In addition to the tangible money such as bank notes and coinage, bank
3
deposits or credits created as loans by commercial banks also play a role of
money, though intangible, because they can be withdrawn any time, at request,
for transactions. This process of credit creation is made possible by the so-called
a fractional reserve banking system. For detailed analysis see [10].
In sum, under the current nancial system, currency in circulation such as
bank notes and coinage and bank deposits play a role of money. The amount
of money that is available at a certain point of time is called money supply or
stock, which is thus dened as
Money Supply = Currency in Circulation + Deposits (1)
Commodity
Sales
Purchases
Money
(Currency in
Circulation)
Deposits
Loan
Money Supply
Receipts (MS) Payments (MS)
Figure 2: Debt Money
In system dynamics ter-
minology, it is nothing but
a money stock as illus-
trated in Figure 2. To dis-
tinguish this type of money
from public money, let us
call it debt money, be-
cause money of this type
is only created when gov-
ernment and commercial
banks come to borrow
from central banks (high-
powered money), and pro-
ducers and consumers come
to borrow from commercial banks (bank deposits and credits are called low-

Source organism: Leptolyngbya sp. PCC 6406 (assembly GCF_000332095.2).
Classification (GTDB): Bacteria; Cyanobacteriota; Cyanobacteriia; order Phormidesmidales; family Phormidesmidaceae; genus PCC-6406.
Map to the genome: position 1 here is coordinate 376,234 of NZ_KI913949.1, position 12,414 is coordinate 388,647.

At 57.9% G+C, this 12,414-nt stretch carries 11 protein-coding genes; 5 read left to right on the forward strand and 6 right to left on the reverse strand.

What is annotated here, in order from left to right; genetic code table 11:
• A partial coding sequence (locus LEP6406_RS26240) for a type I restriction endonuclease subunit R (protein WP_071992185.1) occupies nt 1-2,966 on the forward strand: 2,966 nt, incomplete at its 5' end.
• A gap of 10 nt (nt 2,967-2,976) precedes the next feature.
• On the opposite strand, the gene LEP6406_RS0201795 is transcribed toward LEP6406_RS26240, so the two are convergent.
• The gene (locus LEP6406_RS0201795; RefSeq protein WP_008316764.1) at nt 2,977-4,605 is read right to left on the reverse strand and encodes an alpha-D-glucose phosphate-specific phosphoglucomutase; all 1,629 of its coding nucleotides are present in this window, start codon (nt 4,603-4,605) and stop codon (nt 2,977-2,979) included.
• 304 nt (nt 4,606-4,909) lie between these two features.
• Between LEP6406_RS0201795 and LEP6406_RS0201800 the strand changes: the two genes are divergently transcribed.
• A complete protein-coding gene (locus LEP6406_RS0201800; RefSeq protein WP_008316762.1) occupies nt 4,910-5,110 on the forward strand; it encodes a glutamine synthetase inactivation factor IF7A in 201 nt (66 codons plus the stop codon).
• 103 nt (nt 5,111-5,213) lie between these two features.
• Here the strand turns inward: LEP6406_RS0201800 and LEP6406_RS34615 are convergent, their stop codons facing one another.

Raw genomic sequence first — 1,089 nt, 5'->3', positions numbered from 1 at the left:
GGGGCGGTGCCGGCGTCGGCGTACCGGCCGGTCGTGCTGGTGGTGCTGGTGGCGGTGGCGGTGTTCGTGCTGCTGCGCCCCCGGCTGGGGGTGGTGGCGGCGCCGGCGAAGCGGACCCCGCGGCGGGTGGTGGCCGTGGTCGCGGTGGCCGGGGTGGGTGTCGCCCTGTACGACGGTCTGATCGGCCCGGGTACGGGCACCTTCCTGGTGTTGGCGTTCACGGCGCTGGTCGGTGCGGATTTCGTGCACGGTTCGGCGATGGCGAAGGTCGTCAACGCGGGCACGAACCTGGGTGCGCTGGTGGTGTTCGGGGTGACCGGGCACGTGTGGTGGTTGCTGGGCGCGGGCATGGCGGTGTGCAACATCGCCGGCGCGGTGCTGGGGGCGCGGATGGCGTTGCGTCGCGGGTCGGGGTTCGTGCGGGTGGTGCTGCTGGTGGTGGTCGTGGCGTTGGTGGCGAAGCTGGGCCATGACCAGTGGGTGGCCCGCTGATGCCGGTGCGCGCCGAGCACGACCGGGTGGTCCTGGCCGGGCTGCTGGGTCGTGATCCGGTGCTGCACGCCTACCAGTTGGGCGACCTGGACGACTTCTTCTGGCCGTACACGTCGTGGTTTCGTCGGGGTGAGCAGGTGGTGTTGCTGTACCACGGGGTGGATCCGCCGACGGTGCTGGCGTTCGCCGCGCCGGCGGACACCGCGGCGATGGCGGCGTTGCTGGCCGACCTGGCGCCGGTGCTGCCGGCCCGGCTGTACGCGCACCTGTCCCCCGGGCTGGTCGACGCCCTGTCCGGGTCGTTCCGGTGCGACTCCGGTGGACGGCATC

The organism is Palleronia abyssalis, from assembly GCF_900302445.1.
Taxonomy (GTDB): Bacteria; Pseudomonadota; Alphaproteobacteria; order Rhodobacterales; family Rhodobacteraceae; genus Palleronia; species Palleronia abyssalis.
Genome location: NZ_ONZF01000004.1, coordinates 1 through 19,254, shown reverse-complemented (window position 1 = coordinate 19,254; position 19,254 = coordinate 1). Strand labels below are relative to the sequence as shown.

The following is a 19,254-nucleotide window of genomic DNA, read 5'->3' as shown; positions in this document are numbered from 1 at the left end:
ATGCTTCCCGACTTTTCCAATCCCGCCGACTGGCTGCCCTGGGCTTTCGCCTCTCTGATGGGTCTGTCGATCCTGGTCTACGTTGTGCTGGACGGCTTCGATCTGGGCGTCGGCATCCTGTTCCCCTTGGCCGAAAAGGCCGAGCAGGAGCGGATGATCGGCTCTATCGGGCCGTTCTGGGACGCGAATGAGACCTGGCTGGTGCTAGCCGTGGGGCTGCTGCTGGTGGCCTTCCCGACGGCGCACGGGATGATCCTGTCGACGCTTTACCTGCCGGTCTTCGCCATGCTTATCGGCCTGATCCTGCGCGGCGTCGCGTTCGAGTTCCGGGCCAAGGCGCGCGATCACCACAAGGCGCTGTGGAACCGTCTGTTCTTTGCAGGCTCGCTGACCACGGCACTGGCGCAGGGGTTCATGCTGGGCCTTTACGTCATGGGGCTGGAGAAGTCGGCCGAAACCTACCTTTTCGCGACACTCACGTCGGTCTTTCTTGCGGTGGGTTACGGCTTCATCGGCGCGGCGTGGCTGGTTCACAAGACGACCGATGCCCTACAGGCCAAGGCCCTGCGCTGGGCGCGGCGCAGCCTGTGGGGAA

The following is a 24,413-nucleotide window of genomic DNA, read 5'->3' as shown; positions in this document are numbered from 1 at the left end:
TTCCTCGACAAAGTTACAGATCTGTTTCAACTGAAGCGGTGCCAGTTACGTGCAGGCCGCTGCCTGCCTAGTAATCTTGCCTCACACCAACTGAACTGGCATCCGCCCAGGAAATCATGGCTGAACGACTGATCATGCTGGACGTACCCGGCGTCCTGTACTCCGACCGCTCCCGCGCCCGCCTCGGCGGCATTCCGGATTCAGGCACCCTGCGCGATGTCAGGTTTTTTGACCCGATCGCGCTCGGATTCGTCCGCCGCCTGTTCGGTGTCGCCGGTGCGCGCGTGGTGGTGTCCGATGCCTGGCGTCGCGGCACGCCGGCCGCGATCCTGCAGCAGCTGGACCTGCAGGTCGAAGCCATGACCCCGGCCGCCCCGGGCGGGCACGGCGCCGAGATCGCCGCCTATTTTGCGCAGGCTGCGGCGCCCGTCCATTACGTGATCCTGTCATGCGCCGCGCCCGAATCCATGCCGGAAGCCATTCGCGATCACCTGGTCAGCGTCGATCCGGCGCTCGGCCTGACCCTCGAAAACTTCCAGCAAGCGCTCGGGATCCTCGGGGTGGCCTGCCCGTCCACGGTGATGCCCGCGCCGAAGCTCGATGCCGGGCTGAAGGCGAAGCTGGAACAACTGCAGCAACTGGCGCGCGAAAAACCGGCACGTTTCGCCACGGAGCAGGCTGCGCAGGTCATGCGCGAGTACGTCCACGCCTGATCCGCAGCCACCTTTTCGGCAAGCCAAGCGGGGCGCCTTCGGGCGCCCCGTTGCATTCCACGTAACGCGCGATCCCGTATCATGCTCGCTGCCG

powered money). In my previous paper [16], this system is called system of
money as debt. Almost all of macroeconomic textbooks in use such as [4], [5],
[6], [3] justify the current macroeconomic system of debt money without men-
tioning an alternative system, if any, such as the money system proposed by the
American Monetary Act to be explained below.
The American Monetary Act
After the Great Depression in 1929, two banking reforms were proposed to avoid
further serious recessions; that is, the Banking Act of 1933 known as the Glass-
Steagall Act and the Chicago Plan. The Glass-Steagall Act was intended to sep-
arate banking activities between Wall Street investment banks and depository
banks. The act was unfortunately repealed in 1999 by the Gramm-Leach-Bliley
Act. This repeal was criticized as having triggered the recent nancial crisis of
subprime mortgage loans, following the collapse of Lehman Brothers in 2008.
On-going movement of nancial reforms in the US is an attempt to bring back